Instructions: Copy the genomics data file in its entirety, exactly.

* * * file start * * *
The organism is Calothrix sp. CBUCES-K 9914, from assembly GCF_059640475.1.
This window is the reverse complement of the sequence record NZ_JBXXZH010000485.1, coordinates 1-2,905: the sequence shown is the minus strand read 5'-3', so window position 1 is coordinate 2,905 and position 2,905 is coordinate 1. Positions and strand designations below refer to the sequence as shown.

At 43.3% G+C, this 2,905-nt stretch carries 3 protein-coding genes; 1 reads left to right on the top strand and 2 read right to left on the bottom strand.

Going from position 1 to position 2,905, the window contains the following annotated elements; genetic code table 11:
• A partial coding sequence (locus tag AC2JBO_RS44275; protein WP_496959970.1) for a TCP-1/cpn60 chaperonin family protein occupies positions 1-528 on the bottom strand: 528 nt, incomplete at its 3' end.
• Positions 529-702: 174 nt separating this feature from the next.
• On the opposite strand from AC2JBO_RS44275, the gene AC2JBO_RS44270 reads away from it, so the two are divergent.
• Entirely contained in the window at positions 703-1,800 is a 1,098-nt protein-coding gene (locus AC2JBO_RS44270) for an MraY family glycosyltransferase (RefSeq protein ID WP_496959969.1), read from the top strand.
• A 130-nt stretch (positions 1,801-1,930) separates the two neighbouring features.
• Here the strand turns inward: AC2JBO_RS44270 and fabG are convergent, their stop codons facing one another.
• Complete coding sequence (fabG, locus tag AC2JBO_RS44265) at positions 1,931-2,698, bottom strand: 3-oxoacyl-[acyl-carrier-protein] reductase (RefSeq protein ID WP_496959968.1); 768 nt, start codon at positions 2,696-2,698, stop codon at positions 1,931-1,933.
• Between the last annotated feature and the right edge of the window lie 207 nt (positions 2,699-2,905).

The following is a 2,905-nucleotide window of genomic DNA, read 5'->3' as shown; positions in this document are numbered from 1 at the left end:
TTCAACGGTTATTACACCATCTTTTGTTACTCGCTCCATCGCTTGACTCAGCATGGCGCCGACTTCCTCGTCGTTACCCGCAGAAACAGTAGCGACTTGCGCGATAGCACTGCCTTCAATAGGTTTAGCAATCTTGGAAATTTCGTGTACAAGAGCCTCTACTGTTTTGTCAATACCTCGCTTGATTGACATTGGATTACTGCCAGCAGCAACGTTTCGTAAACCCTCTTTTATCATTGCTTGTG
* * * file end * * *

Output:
The organism is Calothrix sp. CBUCES-K 9914, from assembly GCF_059640475.1.
This window is the reverse complement of the sequence record NZ_JBXXZH010000485.1, coordinates 1-2,905: the sequence shown is the minus strand read 5'-3', so window position 1 is coordinate 2,905 and position 2,905 is coordinate 1. Positions and strand designations below refer to the sequence as shown.

At 43.3% G+C, this 2,905-nt stretch carries 3 protein-coding genes; 1 reads left to right on the top strand and 2 read right to left on the bottom strand.

Going from position 1 to position 2,905, the window contains the following annotated elements; genetic code table 11:
• A partial coding sequence (locus tag AC2JBO_RS44275; protein WP_496959970.1) for a TCP-1/cpn60 chaperonin family protein occupies positions 1-528 on the bottom strand: 528 nt, incomplete at its 3' end.
• Positions 529-702: 174 nt separating this feature from the next.
• On the opposite strand from AC2JBO_RS44275, the gene AC2JBO_RS44270 reads away from it, so the two are divergent.
• Entirely contained in the window at positions 703-1,800 is a 1,098-nt protein-coding gene (locus AC2JBO_RS44270) for an MraY family glycosyltransferase (RefSeq protein ID WP_496959969.1), read from the top strand.
• A 130-nt stretch (positions 1,801-1,930) separates the two neighbouring features.
• Here the strand turns inward: AC2JBO_RS44270 and fabG are convergent, their stop codons facing one another.
• Complete coding sequence (fabG, locus tag AC2JBO_RS44265) at positions 1,931-2,698, bottom strand: 3-oxoacyl-[acyl-carrier-protein] reductase (RefSeq protein ID WP_496959968.1); 768 nt, start codon at positions 2,696-2,698, stop codon at positions 1,931-1,933.
• Between the last annotated feature and the right edge of the window lie 207 nt (positions 2,699-2,905).

The following is a 2,905-nucleotide window of genomic DNA, read 5'->3' as shown; positions in this document are numbered from 1 at the left end:
TTCAACGGTTATTACACCATCTTTTGTTACTCGCTCCATCGCTTGACTCAGCATGGCGCCGACTTCCTCGTCGTTACCCGCAGAAACAGTAGCGACTTGCGCGATAGCACTGCCTTCAATAGGTTTAGCAATCTTGGAAATTTCGTGTACAAGAGCCTCTACTGTTTTGTCAATACCTCGCTTGATTGACATTGGATTACTGCCAGCAGCAACGTTTCGTAAACCCTCTTTTATCATTGCTTGTG